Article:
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Basic React Tutorial - Part 2

Michael Brown   April 18 2015 12:05:33 AM
As threatened in my previous post, Basic ReactJS Tutorial, I've now updated my sample ReactJS checkboxes app into "a kind of questions and answers, survey form thing".

This post will walk through the steps that I went through to achieve that.  As you read this explanation, I hope it comes across to you just how easy this was for me to do.  Not because I'm any genius coder, or even that much of an expert in ReactJS yet.  It's just the way that ReactJS leads you into developing your app, especially the compositional, component based design that it encourages.  While it would be a stretch to say that the code wrote itself, it did pretty much design itself.  That's to say that before I sat down to type a single line of code, I already knew pretty much how I it was all going to break down.  In ReactThink (and I may just trademark that term) it means that knowing the components that created in my from the previous exercise, I just needed some higher level ones to put those existing components to work a bit more.

CheckBoxInputFields Component

The highest level React component that I was left with from my previous exercise was CheckBoxInputField.  This component groups together a number of CheckBoxInput components, to give us a "field" of HTML input elements of type "checkbox".  The number of elements in the field is determined by the array of data (or props) that we passed into the CheckboxInputField component.

The next step to turning this single question in to list of questions - i.e. a survey - is to create a new React component called CheckboxInputFields.  The clue to what it does is in the name, or is intended to be so anyway!  CheckboxInputFields is a plural of CheckboxInputField, so guess what it does?  Yep, the CheckboxInputFields component renders a number of CheckboxInputField components.  How many CheckboxInputField components the CheckboxInputFields component renders is determined, once again, by the array data that is passed into it as props.

Enough blurb.  Let's look at some code.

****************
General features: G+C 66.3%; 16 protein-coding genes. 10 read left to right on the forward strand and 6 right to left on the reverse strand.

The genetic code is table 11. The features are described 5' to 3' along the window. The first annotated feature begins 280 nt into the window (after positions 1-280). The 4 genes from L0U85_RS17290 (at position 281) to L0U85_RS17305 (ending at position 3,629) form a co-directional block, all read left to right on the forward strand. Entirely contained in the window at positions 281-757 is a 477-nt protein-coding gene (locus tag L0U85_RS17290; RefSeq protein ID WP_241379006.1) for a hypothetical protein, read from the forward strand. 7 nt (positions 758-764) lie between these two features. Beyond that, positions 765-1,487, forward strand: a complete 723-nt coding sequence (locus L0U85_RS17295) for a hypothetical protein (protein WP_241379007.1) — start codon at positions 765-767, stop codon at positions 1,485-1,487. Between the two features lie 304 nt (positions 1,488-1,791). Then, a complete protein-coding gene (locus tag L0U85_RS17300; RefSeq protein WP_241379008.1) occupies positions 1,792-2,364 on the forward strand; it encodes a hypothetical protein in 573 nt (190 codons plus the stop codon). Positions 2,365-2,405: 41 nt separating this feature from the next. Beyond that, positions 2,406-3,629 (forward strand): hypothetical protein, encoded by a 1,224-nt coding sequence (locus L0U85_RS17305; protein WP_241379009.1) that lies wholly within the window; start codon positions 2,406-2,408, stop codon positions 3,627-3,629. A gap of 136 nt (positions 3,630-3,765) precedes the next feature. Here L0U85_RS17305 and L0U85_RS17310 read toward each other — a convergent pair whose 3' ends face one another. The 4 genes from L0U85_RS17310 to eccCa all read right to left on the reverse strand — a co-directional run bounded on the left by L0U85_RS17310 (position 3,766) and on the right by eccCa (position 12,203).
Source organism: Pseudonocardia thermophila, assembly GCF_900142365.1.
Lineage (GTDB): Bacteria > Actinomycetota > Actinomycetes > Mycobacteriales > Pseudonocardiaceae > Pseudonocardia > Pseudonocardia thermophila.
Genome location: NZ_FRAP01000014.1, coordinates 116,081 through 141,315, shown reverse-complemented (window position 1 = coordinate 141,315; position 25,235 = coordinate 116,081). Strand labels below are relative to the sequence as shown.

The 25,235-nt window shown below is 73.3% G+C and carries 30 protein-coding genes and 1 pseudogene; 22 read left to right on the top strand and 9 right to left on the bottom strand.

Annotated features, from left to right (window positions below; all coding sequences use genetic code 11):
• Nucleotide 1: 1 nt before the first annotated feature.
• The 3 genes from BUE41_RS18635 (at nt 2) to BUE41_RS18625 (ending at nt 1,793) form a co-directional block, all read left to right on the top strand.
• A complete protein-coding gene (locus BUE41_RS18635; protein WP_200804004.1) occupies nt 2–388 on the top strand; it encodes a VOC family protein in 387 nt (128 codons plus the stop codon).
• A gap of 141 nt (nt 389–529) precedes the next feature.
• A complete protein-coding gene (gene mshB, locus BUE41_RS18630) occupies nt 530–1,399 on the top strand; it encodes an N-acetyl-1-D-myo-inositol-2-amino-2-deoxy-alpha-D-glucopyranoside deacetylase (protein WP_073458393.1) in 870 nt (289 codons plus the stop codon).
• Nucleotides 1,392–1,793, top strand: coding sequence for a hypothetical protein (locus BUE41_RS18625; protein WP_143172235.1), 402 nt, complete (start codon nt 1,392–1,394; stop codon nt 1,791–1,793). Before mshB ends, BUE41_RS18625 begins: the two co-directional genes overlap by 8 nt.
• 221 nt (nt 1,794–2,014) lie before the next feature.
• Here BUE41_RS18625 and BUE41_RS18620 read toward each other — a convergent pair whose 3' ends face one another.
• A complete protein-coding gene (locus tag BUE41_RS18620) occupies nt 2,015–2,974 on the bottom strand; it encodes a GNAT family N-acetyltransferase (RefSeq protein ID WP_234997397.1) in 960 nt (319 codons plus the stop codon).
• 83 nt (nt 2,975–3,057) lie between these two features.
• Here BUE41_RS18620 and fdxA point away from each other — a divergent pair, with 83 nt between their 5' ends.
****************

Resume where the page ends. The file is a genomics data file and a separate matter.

Example 1 - React Survey App, state in wrong place

You'll see that my source data is now an array of questions and answers, stored in the global variable, questions.  This data is passed into the CheckboxInputFields component, as props, by another React component called SurveyApp (of which more later).  The CheckboxInputFields component's render method maps through the questions array and creates a new CheckboxInputField component for each member, passing that member down as props to each new CheckboxInputField.  Each CheckboxInputField component so created is pushed onto an array variable called mappedInputFields.  Finally, the mappedInputFields variable, which is now a collection of CheckboxInputField components, is rendered via the return statement.

I've no idea how easy that all looks to you, but I can tell you it took me about two minutes to type it out, and it ran perfectly the first time.   Furthermore, it did so without me having me to change anything in the CheckboxInputField component.  In fact, I'm not sure that I even had to look at the CheckboxInputField component!!!  I knew what that CheckboxInputField component does and what its props were from last time, so no real need to look at it again now.  Cool as!

(Actually, I did modify CheckboxInputField later on, to have it render the question - or the blurb property as I've called it - just before the list of answers.)

That pesky state again

In my earlier post, I said the following:

This is one of React's underlying principles: state should be handled at the highest level possible in your application.  High level state is then passed down to lower level components as props.

Is that how state - i.e. are the checkboxes checked or unchecked? - is being handled in this new version of the app?  Most definitely not!   The state is still being handled down at the CheckboxInputField level.  The CheckboxInputFields component has no easy way of knowing whether any of the CheckboxInputField components that it created have been checked by a user.  Once again, the state is being handled at too low a level.  State needs to be handled at the CheckboxInputFields level.